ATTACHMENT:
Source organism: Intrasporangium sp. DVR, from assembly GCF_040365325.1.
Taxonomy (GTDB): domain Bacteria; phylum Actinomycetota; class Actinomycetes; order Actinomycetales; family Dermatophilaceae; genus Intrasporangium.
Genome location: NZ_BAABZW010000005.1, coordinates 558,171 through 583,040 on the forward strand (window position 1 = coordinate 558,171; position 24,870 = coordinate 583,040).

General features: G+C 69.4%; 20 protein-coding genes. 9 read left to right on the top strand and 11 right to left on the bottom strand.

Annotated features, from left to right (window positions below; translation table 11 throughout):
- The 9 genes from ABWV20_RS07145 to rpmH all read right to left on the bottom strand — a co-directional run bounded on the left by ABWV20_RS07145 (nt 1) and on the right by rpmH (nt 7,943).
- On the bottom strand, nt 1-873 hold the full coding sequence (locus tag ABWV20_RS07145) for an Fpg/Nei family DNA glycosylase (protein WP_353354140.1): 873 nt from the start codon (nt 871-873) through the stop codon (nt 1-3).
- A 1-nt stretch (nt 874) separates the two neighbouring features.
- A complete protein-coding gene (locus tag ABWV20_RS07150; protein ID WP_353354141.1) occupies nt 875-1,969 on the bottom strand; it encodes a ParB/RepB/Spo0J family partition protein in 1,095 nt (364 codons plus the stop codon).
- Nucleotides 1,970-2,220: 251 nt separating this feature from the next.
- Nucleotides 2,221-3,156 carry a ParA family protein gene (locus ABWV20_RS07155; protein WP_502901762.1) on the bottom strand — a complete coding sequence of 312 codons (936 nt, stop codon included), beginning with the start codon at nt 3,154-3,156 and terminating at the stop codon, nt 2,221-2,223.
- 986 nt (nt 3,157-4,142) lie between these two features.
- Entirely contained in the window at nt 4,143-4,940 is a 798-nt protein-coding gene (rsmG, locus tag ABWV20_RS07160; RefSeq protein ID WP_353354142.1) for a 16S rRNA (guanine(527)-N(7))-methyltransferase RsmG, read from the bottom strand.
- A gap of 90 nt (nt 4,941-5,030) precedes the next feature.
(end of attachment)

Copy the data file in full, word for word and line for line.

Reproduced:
Source organism: Intrasporangium sp. DVR, from assembly GCF_040365325.1.
Taxonomy (GTDB): domain Bacteria; phylum Actinomycetota; class Actinomycetes; order Actinomycetales; family Dermatophilaceae; genus Intrasporangium.
Genome location: NZ_BAABZW010000005.1, coordinates 558,171 through 583,040 on the forward strand (window position 1 = coordinate 558,171; position 24,870 = coordinate 583,040).

General features: G+C 69.4%; 20 protein-coding genes. 9 read left to right on the top strand and 11 right to left on the bottom strand.

Annotated features, from left to right (window positions below; translation table 11 throughout):
- The 9 genes from ABWV20_RS07145 to rpmH all read right to left on the bottom strand — a co-directional run bounded on the left by ABWV20_RS07145 (nt 1) and on the right by rpmH (nt 7,943).
- On the bottom strand, nt 1-873 hold the full coding sequence (locus tag ABWV20_RS07145) for an Fpg/Nei family DNA glycosylase (protein WP_353354140.1): 873 nt from the start codon (nt 871-873) through the stop codon (nt 1-3).
- A 1-nt stretch (nt 874) separates the two neighbouring features.
- A complete protein-coding gene (locus tag ABWV20_RS07150; protein ID WP_353354141.1) occupies nt 875-1,969 on the bottom strand; it encodes a ParB/RepB/Spo0J family partition protein in 1,095 nt (364 codons plus the stop codon).
- Nucleotides 1,970-2,220: 251 nt separating this feature from the next.
- Nucleotides 2,221-3,156 carry a ParA family protein gene (locus ABWV20_RS07155; protein WP_502901762.1) on the bottom strand — a complete coding sequence of 312 codons (936 nt, stop codon included), beginning with the start codon at nt 3,154-3,156 and terminating at the stop codon, nt 2,221-2,223.
- 986 nt (nt 3,157-4,142) lie between these two features.
- Entirely contained in the window at nt 4,143-4,940 is a 798-nt protein-coding gene (rsmG, locus tag ABWV20_RS07160; RefSeq protein ID WP_353354142.1) for a 16S rRNA (guanine(527)-N(7))-methyltransferase RsmG, read from the bottom strand.
- A gap of 90 nt (nt 4,941-5,030) precedes the next feature.